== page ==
Hours before meeting with US special envoy Anthony Zinni last
Thursday, Israeli Prime Minister Ariel Sharon sprinted up to the
stage of the Jerusalem Theater to thunderous applause. He thanked
the audience, taking special care to acknowledge the soldiers in the
house. Then, bending over a podium, he began reading in a booming
voice. Soon Mr. Sharon was totally immersed in "Song of the Great
Mind," by the late Jewish ultranationalist poet Uri Zvi Greenberg.
As the prime minister read, he raised his voice to stress a line
that condemned the small-minded and fearful. He emerged from the
work after a few minutes and shared reminiscences about Mr.
Greenberg, who died in 1981, in a warm and friendly voice.
"I have to apologize," Sharon said. "Unfortunately, I have a long
night ahead and I have to go. I would prefer being here."
Greenberg, who advocated Jewish control of the area from the Nile
to the Euphrates, has long been recognized as a leading poetic voice
by academics. Scholars of his work cite his powerful expressionism
and linguistic innovations. He is also considered to have written
brilliant lyric poetry. But amid Israel's confrontation with the
Palestinians, and the heavy casualties and psychological toll it is
taking, Greenberg is now being publically presented as the poet of
the hour by, among others, Sharon, Jerusalem Mayor Ehud Olmert, and
the hawkish army chief of staff, Shaul Mofaz. The celebration of an
ultranationalist writer is viewed as a way of boosting morale by the
Israeli right. And it offers a window into the goals - and possibly
dreams - of the country's leadership.
"These are exactly the issues of today," Sharon told the crowd
after reading the opening verses of the poem, published in 1947.
Hebrew literature specialists say the verses Sharon chose glorify an
expansionist Israel, including what is today Jordan (the mountains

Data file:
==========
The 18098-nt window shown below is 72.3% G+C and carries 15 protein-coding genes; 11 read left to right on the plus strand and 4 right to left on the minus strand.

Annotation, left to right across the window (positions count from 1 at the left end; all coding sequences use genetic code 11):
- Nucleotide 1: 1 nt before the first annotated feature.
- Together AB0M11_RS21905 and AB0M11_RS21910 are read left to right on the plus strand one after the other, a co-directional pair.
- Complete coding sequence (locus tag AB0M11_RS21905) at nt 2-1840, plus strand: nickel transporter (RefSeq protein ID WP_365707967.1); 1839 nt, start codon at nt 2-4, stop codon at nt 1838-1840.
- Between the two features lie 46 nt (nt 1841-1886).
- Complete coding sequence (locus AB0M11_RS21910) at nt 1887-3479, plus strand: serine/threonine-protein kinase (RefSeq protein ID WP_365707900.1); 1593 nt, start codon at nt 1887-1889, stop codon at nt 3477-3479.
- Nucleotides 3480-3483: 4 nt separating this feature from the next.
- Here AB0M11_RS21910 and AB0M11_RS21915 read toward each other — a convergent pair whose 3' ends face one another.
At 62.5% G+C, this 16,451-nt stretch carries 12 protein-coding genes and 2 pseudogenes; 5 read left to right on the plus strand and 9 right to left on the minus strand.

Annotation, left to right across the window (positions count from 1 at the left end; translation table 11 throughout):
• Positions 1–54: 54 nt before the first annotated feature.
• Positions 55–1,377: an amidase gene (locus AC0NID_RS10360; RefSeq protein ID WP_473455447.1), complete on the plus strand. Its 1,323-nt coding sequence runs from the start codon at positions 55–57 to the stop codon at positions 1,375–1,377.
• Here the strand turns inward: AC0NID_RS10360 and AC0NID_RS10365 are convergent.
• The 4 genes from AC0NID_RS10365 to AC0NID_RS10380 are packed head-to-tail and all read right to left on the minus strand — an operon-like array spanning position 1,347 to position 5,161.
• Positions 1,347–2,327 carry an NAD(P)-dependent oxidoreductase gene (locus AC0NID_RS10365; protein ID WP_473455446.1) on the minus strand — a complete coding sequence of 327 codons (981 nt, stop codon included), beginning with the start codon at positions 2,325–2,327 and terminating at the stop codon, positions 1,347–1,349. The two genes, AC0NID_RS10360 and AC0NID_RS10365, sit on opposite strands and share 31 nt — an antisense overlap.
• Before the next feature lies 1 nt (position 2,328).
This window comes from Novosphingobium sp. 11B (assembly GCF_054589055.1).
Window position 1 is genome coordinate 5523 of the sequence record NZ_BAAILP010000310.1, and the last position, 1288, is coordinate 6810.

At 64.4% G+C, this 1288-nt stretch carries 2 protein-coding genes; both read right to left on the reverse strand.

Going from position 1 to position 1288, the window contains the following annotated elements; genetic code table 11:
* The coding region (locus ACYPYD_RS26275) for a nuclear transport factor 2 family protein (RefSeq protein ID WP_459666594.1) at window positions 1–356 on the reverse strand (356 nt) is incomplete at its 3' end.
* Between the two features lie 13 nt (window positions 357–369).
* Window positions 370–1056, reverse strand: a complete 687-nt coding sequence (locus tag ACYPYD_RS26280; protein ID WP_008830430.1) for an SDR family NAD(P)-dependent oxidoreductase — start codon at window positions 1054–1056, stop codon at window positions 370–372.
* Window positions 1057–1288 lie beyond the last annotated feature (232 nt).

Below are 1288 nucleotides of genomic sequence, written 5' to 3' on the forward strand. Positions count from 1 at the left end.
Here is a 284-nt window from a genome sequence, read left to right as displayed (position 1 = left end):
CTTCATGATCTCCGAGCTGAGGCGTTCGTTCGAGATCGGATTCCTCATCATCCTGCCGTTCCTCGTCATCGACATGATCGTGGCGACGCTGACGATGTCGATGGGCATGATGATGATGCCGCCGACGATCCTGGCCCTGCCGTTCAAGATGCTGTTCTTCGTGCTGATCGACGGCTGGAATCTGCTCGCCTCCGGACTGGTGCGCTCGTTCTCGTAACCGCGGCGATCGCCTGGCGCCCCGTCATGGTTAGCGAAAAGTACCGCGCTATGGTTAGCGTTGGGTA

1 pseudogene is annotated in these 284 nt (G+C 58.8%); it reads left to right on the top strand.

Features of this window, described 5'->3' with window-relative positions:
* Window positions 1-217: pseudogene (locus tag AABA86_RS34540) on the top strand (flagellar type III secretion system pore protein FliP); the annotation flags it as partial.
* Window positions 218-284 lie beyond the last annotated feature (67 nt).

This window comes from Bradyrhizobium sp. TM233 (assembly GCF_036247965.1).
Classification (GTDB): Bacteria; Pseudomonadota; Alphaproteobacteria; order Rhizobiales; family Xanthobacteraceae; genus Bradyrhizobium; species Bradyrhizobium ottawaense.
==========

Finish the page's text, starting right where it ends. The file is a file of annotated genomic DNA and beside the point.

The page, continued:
"The poem is saying keep dreaming of your historic destiny, do
not compromise for small dreams, have a long breath," says Avner
Holtzman, director of the Katz Research Institute for Hebrew
Literature at Tel Aviv University. "It will take time, but [control
over all the territory] will come."
For proponents of Greenberg's viewpoint, "Song of the Great Mind"
and other poems translate today into a call to keep fighting in what
the Israeli right views as the battle for Eretz Yisrael (Greater
Israel), including the land it terms Judea and Samaria and the
"His poems provide encouragement, they speak of the strength and
power of this nation, they give it power to believe in itself and
they say that it is worthwhile to suffer for the goals of the Jewish
people," says Geula Cohen, director of the Uri Zvi Greenberg
Heritage Society and a former member of Knesset.
Greenberg, born in 1894, grew up in Poland, and immigrated to
Palestine in 1924. Influenced by a massacre by Palestinians of the
Jewish community in Hebron in 1929, he joined the nationalist
Zionist Revisionist Party, which advocated a Jewish state on both
sides of the Jordan River. During the late 1930s he warned in his
poems of imminent danger to European Jewry, and Cohen says that
Greenberg's writing was seen as inspirational by members of the
ultra-nationalist Irgun Zvai Leumi and Lehi militant movements. …